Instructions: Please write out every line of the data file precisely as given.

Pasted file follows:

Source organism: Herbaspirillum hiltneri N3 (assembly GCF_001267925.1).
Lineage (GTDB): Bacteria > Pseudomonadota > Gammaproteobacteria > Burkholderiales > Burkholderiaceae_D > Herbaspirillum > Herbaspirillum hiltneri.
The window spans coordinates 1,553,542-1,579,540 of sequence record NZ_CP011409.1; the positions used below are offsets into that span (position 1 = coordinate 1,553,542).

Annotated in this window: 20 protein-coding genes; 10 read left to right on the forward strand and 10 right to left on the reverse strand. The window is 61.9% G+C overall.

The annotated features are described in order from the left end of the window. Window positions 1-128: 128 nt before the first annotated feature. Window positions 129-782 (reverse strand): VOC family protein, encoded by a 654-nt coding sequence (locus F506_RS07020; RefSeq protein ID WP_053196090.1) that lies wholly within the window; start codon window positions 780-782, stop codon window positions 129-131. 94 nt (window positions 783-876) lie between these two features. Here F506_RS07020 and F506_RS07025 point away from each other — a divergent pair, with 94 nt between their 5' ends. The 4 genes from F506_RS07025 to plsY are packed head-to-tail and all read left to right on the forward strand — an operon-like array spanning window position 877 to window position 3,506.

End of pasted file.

Source organism: Herbaspirillum hiltneri N3 (assembly GCF_001267925.1).
Lineage (GTDB): Bacteria > Pseudomonadota > Gammaproteobacteria > Burkholderiales > Burkholderiaceae_D > Herbaspirillum > Herbaspirillum hiltneri.
The window spans coordinates 1,553,542-1,579,540 of sequence record NZ_CP011409.1; the positions used below are offsets into that span (position 1 = coordinate 1,553,542).

Annotated in this window: 20 protein-coding genes; 10 read left to right on the forward strand and 10 right to left on the reverse strand. The window is 61.9% G+C overall.

The annotated features are described in order from the left end of the window. Window positions 1-128: 128 nt before the first annotated feature. Window positions 129-782 (reverse strand): VOC family protein, encoded by a 654-nt coding sequence (locus F506_RS07020; RefSeq protein ID WP_053196090.1) that lies wholly within the window; start codon window positions 780-782, stop codon window positions 129-131. 94 nt (window positions 783-876) lie between these two features. Here F506_RS07020 and F506_RS07025 point away from each other — a divergent pair, with 94 nt between their 5' ends. The 4 genes from F506_RS07025 to plsY are packed head-to-tail and all read left to right on the forward strand — an operon-like array spanning window position 877 to window position 3,506.